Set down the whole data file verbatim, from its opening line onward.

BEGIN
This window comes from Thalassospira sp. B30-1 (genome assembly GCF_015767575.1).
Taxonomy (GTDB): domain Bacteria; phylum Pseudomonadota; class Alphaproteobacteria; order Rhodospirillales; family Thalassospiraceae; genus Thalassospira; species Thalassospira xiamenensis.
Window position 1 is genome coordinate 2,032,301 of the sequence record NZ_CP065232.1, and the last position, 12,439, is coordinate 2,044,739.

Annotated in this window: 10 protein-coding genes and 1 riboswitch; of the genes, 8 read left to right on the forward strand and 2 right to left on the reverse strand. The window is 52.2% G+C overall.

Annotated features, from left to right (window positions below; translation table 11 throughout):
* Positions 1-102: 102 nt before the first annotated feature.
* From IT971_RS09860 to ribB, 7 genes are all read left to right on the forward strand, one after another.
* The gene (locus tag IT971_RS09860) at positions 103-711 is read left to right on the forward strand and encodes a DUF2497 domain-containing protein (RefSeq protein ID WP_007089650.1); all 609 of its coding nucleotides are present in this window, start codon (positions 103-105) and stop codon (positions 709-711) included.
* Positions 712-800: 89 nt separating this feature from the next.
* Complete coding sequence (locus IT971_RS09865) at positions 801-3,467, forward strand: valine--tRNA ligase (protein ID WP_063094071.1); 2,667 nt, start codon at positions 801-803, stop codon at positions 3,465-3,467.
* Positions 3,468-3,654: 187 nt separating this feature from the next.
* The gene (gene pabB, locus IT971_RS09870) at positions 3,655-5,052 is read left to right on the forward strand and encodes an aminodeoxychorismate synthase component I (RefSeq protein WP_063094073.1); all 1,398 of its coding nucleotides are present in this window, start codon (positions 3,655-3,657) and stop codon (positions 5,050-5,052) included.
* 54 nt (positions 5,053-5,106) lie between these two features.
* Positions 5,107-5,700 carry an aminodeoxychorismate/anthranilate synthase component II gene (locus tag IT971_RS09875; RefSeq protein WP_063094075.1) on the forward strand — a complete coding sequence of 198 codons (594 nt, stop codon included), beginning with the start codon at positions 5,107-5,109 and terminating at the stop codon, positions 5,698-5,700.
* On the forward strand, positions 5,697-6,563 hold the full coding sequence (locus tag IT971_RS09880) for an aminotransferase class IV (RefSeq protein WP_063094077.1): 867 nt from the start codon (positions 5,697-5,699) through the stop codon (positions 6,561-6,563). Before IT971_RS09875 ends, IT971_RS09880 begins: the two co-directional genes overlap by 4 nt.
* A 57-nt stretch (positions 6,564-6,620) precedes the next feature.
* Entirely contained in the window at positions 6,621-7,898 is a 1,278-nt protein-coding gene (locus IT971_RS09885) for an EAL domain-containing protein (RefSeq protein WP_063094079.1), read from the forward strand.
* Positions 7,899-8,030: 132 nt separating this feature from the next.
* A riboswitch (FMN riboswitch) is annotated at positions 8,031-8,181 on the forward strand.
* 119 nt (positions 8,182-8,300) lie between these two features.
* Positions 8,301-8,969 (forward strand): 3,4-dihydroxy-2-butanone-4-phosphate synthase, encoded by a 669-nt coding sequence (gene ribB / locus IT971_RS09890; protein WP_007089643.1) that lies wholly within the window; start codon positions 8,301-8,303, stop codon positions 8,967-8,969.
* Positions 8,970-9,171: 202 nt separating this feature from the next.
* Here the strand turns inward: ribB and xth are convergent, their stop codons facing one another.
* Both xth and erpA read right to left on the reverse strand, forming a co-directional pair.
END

This window comes from Thalassospira sp. B30-1 (genome assembly GCF_015767575.1).
Taxonomy (GTDB): domain Bacteria; phylum Pseudomonadota; class Alphaproteobacteria; order Rhodospirillales; family Thalassospiraceae; genus Thalassospira; species Thalassospira xiamenensis.
Window position 1 is genome coordinate 2,032,301 of the sequence record NZ_CP065232.1, and the last position, 12,439, is coordinate 2,044,739.

Annotated in this window: 10 protein-coding genes and 1 riboswitch; of the genes, 8 read left to right on the forward strand and 2 right to left on the reverse strand. The window is 52.2% G+C overall.

Annotated features, from left to right (window positions below; translation table 11 throughout):
* Positions 1-102: 102 nt before the first annotated feature.
* From IT971_RS09860 to ribB, 7 genes are all read left to right on the forward strand, one after another.
* The gene (locus tag IT971_RS09860) at positions 103-711 is read left to right on the forward strand and encodes a DUF2497 domain-containing protein (RefSeq protein ID WP_007089650.1); all 609 of its coding nucleotides are present in this window, start codon (positions 103-105) and stop codon (positions 709-711) included.
* Positions 712-800: 89 nt separating this feature from the next.
* Complete coding sequence (locus IT971_RS09865) at positions 801-3,467, forward strand: valine--tRNA ligase (protein ID WP_063094071.1); 2,667 nt, start codon at positions 801-803, stop codon at positions 3,465-3,467.
* Positions 3,468-3,654: 187 nt separating this feature from the next.
* The gene (gene pabB, locus IT971_RS09870) at positions 3,655-5,052 is read left to right on the forward strand and encodes an aminodeoxychorismate synthase component I (RefSeq protein WP_063094073.1); all 1,398 of its coding nucleotides are present in this window, start codon (positions 3,655-3,657) and stop codon (positions 5,050-5,052) included.
* 54 nt (positions 5,053-5,106) lie between these two features.
* Positions 5,107-5,700 carry an aminodeoxychorismate/anthranilate synthase component II gene (locus tag IT971_RS09875; RefSeq protein WP_063094075.1) on the forward strand — a complete coding sequence of 198 codons (594 nt, stop codon included), beginning with the start codon at positions 5,107-5,109 and terminating at the stop codon, positions 5,698-5,700.
* On the forward strand, positions 5,697-6,563 hold the full coding sequence (locus tag IT971_RS09880) for an aminotransferase class IV (RefSeq protein WP_063094077.1): 867 nt from the start codon (positions 5,697-5,699) through the stop codon (positions 6,561-6,563). Before IT971_RS09875 ends, IT971_RS09880 begins: the two co-directional genes overlap by 4 nt.
* A 57-nt stretch (positions 6,564-6,620) precedes the next feature.
* Entirely contained in the window at positions 6,621-7,898 is a 1,278-nt protein-coding gene (locus IT971_RS09885) for an EAL domain-containing protein (RefSeq protein WP_063094079.1), read from the forward strand.
* Positions 7,899-8,030: 132 nt separating this feature from the next.
* A riboswitch (FMN riboswitch) is annotated at positions 8,031-8,181 on the forward strand.
* 119 nt (positions 8,182-8,300) lie between these two features.
* Positions 8,301-8,969 (forward strand): 3,4-dihydroxy-2-butanone-4-phosphate synthase, encoded by a 669-nt coding sequence (gene ribB / locus IT971_RS09890; protein WP_007089643.1) that lies wholly within the window; start codon positions 8,301-8,303, stop codon positions 8,967-8,969.
* Positions 8,970-9,171: 202 nt separating this feature from the next.
* Here the strand turns inward: ribB and xth are convergent, their stop codons facing one another.
* Both xth and erpA read right to left on the reverse strand, forming a co-directional pair.